Morocco

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Travel in Style Reviews
Lebes (Berber greeting) or sbah ikheer (Arabic for good morning)!

Spring break is about over and it's back to work tomorrow. It will be a shorter week at CAS for me because on Thursday I'll be leaving for the Optimal Match Conference (SPED and Technology) in Rabat. Last year I attended the conference in Madrid, Spain. I'm eager to see if the teachers from Rome, Paris, and Barcelona who I met last year will be attending this year. It is great to network with other teachers and find out about their programs plus hear about new and innovative strategies. The presenters are from the US.

Paul is currently enroute between Casablanca and Amsterdam with arrival due in the US at about 5:30 tonight and then back to work for him tomorrow. We had a fantastic week of touring and seeing more of
Morocco - a truly remarkable country with beaches, mountains, deserts, and everything in between in a relatively small area. Paul will send from his email account a number of pictures which might give you an idea of our experiences this past week.

Trekking in the Amizimiz area while seeing the Atlas Mountains with its picturesque landscapes and Berber villages was quite remarkable. Our guide Said served us Moroccan tea and a lamb tagine for lunch in his home. As you can see from the photo they also decided to dress us up in the typical Berber attire for lunch.

We continued on with the drive through the High Atlas Mountains crossing through the Tizi N' Tichka Pass and descended down through the Draa Valley stopping to see ancient Kasbahs (fortified palaces) and to the caravan-town of Ouarzazate (movie site of The Mummy, Black Hawk Down, Babel, Syriana, Lawrence of Arabia, etc.). Enroute we stopped to hike up Ait Benhaddou and up the sandstone hill which has been the site for a variety of movies including Gladiator. People still live in this UNESCO World Heritage village including Uemna and her husband. She invited us in to see her cave dwelling in the side of the hill and shared delicious home-grown almonds.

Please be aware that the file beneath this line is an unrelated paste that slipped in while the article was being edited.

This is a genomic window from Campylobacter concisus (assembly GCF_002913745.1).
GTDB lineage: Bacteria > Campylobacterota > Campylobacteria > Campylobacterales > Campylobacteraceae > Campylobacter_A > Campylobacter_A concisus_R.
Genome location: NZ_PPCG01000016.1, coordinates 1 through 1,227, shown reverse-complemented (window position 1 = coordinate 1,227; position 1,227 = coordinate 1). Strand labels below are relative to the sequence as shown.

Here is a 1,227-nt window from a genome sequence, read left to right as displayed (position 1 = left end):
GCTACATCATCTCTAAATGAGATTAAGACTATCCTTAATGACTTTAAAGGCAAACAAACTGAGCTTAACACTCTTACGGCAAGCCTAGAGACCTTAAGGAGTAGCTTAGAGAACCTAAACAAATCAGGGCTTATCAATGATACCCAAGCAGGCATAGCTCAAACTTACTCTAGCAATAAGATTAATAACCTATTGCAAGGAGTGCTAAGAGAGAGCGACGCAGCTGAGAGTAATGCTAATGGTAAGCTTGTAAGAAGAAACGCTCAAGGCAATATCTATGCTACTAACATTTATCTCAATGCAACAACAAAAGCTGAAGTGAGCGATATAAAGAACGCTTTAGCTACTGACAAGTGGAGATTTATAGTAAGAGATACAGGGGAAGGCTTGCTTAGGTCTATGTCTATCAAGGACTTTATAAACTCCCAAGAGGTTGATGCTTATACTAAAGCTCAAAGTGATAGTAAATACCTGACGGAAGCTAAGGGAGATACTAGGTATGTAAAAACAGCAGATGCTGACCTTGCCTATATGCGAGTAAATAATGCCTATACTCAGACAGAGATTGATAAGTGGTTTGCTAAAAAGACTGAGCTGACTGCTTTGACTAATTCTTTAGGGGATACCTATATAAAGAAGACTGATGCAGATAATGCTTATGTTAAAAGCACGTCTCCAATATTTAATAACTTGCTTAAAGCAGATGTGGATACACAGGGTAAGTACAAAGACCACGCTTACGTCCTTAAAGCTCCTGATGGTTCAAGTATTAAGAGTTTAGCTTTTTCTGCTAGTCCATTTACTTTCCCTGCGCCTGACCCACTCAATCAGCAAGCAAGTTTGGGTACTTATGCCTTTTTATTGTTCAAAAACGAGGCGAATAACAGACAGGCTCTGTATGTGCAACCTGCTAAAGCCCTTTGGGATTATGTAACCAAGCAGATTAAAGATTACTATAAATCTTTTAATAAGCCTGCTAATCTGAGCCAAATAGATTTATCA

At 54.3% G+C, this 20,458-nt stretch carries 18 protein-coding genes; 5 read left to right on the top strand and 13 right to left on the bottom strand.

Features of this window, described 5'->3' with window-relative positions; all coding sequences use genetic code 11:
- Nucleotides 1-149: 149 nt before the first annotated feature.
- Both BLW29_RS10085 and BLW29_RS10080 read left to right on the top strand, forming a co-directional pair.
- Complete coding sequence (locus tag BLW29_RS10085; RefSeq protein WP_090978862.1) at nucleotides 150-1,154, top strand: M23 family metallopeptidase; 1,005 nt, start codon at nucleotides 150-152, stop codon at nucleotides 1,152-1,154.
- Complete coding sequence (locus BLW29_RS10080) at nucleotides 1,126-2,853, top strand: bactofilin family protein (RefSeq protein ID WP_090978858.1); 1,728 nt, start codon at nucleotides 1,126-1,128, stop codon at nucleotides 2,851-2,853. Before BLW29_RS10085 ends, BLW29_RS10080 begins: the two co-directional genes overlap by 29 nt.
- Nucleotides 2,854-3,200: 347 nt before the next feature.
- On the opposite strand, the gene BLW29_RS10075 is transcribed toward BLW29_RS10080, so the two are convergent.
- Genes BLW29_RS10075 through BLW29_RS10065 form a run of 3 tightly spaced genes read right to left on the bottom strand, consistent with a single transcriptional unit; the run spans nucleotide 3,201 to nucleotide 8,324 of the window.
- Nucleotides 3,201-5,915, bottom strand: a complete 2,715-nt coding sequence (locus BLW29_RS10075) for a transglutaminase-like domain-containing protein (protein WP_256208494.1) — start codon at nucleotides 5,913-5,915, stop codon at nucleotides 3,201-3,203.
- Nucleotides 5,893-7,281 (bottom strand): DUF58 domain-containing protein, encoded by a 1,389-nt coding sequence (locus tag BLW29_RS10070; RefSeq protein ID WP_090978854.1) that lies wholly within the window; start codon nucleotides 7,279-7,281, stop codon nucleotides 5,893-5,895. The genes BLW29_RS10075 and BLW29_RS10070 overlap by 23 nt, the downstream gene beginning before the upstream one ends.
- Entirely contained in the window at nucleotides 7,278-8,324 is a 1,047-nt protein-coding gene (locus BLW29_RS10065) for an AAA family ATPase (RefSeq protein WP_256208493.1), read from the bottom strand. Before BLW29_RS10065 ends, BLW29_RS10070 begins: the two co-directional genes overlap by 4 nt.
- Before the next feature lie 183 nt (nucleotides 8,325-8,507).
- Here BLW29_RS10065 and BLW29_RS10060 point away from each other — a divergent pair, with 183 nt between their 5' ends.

Our next two nights were spent in the desert. The first night was at Zagora and in the middle of a sandstorm. Paul thinks that I probably have never been so grouchy upon awaking in the morning after a night spent trying to breathe while attempting to sleep in our nomad Berber tent amongst a haze of blowing sand. I think that the sand is all out of our ears by now. The next night after some fun camel riding we enjoyed a night on the Merzouga Desert in a deluxe tent under the stars. Both nights we had our own private concert with talented musicians and dancers entertaining us with traditional Gnaouan music and delicious Moroccan cuisine.

It was interesting to study the information displayed on Paul's GPS in the mountains, deserts, etc. In the photo you can see our Moroccan friend and Paul discussing the merits of such equipment. We read in one of the tour books that it is difficult for tourists to locate their reserved auberges (lodging accommodations) or tent sites and that they are encouraged to call ahead for the GPS coordinates in order to locate the correct place in the Sahara Desert.

Riding out into the golden dunes near Merzouga on camels to see the sunset was so much fun while watching four-wheel-drive vehicles zipping up and down the sand dunes (some in preparation for the Dakar Rally). All too soon it was time to start the travel back to Casablanca via Fez. On one of our stops we fed peanuts to the Barbary apes near Ifrane.

Staying in the Riad Dar Al Andalous was an experience of seeing more of the history and culture of Fez. Here we had one more example of the challenges of communication in a foreign country. Paul asked if he should pay for a Coca Cola and before he knew it he was being enthusiastically escorted into the kitchen to meet the 'cook' (Coke).

Living and visiting in an international setting is truly an exciting and stimulating experience.

A week after leaving Casablanca via train we arrived back in Casa with our very informative and helpful driver Hamid. Now, we have the memories and the pictures (and a few souvenirs) to enjoy of this adventure in another area of incredible Morocco.

Our time in Morocco is fast approaching an end with one last trip before returning home to Minnesota. At this point we are thinking of exploring more of Spain and the Moroccan coast of the Mediterranean.

M'a ssalama (goodbye - Arabic)

 

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